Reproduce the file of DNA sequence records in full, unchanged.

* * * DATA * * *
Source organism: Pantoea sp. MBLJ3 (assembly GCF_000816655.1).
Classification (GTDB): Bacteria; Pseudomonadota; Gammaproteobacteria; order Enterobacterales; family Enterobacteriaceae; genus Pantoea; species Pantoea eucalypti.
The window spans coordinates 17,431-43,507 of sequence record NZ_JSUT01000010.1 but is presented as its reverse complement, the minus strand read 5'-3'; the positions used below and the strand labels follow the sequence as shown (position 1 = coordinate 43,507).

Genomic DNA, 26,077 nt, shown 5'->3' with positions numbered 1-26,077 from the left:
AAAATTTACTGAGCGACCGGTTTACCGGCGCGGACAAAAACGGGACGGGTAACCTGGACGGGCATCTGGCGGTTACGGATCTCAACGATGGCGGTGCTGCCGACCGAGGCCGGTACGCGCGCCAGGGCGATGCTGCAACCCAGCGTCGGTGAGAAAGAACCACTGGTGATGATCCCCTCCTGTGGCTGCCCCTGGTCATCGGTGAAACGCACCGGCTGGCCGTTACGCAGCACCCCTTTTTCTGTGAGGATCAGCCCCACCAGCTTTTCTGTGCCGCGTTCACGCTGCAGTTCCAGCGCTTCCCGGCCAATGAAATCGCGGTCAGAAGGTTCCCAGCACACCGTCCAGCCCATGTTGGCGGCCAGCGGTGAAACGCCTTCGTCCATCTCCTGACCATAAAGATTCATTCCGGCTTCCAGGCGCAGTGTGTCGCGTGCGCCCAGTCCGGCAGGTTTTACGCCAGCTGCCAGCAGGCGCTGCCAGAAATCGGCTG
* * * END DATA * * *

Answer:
Source organism: Pantoea sp. MBLJ3 (assembly GCF_000816655.1).
Classification (GTDB): Bacteria; Pseudomonadota; Gammaproteobacteria; order Enterobacterales; family Enterobacteriaceae; genus Pantoea; species Pantoea eucalypti.
The window spans coordinates 17,431-43,507 of sequence record NZ_JSUT01000010.1 but is presented as its reverse complement, the minus strand read 5'-3'; the positions used below and the strand labels follow the sequence as shown (position 1 = coordinate 43,507).

Genomic DNA, 26,077 nt, shown 5'->3' with positions numbered 1-26,077 from the left:
AAAATTTACTGAGCGACCGGTTTACCGGCGCGGACAAAAACGGGACGGGTAACCTGGACGGGCATCTGGCGGTTACGGATCTCAACGATGGCGGTGCTGCCGACCGAGGCCGGTACGCGCGCCAGGGCGATGCTGCAACCCAGCGTCGGTGAGAAAGAACCACTGGTGATGATCCCCTCCTGTGGCTGCCCCTGGTCATCGGTGAAACGCACCGGCTGGCCGTTACGCAGCACCCCTTTTTCTGTGAGGATCAGCCCCACCAGCTTTTCTGTGCCGCGTTCACGCTGCAGTTCCAGCGCTTCCCGGCCAATGAAATCGCGGTCAGAAGGTTCCCAGCACACCGTCCAGCCCATGTTGGCGGCCAGCGGTGAAACGCCTTCGTCCATCTCCTGACCATAAAGATTCATTCCGGCTTCCAGGCGCAGTGTGTCGCGTGCGCCCAGTCCGGCAGGTTTTACGCCAGCTGCCAGCAGGCGCTGCCAGAAATCGGCTG